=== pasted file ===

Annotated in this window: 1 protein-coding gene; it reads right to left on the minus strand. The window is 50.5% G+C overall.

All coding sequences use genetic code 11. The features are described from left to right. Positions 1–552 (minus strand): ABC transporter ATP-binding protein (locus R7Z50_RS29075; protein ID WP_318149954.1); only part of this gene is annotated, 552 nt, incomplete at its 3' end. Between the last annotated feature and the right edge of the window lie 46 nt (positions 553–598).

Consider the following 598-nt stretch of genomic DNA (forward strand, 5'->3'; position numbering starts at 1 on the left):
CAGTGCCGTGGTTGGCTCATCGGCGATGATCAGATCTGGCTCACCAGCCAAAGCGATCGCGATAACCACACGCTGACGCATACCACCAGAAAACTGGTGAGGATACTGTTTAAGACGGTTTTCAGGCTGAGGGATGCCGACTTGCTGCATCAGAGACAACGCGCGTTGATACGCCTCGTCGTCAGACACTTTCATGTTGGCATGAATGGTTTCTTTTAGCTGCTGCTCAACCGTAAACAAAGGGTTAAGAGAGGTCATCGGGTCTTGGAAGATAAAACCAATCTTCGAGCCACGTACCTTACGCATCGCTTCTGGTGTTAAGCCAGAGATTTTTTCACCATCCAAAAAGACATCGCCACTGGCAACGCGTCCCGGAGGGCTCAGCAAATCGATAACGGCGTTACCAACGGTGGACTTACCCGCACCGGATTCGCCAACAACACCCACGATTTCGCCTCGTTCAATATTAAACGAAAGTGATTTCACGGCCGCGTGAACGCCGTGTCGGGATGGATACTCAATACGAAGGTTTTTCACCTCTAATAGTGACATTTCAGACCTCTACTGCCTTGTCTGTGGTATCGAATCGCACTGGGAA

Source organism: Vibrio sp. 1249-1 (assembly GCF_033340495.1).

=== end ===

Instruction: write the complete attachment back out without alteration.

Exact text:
Annotated in this window: 1 protein-coding gene; it reads right to left on the minus strand. The window is 50.5% G+C overall.

All coding sequences use genetic code 11. The features are described from left to right. Positions 1–552 (minus strand): ABC transporter ATP-binding protein (locus R7Z50_RS29075; protein ID WP_318149954.1); only part of this gene is annotated, 552 nt, incomplete at its 3' end. Between the last annotated feature and the right edge of the window lie 46 nt (positions 553–598).

Consider the following 598-nt stretch of genomic DNA (forward strand, 5'->3'; position numbering starts at 1 on the left):
CAGTGCCGTGGTTGGCTCATCGGCGATGATCAGATCTGGCTCACCAGCCAAAGCGATCGCGATAACCACACGCTGACGCATACCACCAGAAAACTGGTGAGGATACTGTTTAAGACGGTTTTCAGGCTGAGGGATGCCGACTTGCTGCATCAGAGACAACGCGCGTTGATACGCCTCGTCGTCAGACACTTTCATGTTGGCATGAATGGTTTCTTTTAGCTGCTGCTCAACCGTAAACAAAGGGTTAAGAGAGGTCATCGGGTCTTGGAAGATAAAACCAATCTTCGAGCCACGTACCTTACGCATCGCTTCTGGTGTTAAGCCAGAGATTTTTTCACCATCCAAAAAGACATCGCCACTGGCAACGCGTCCCGGAGGGCTCAGCAAATCGATAACGGCGTTACCAACGGTGGACTTACCCGCACCGGATTCGCCAACAACACCCACGATTTCGCCTCGTTCAATATTAAACGAAAGTGATTTCACGGCCGCGTGAACGCCGTGTCGGGATGGATACTCAATACGAAGGTTTTTCACCTCTAATAGTGACATTTCAGACCTCTACTGCCTTGTCTGTGGTATCGAATCGCACTGGGAA

Source organism: Vibrio sp. 1249-1 (assembly GCF_033340495.1).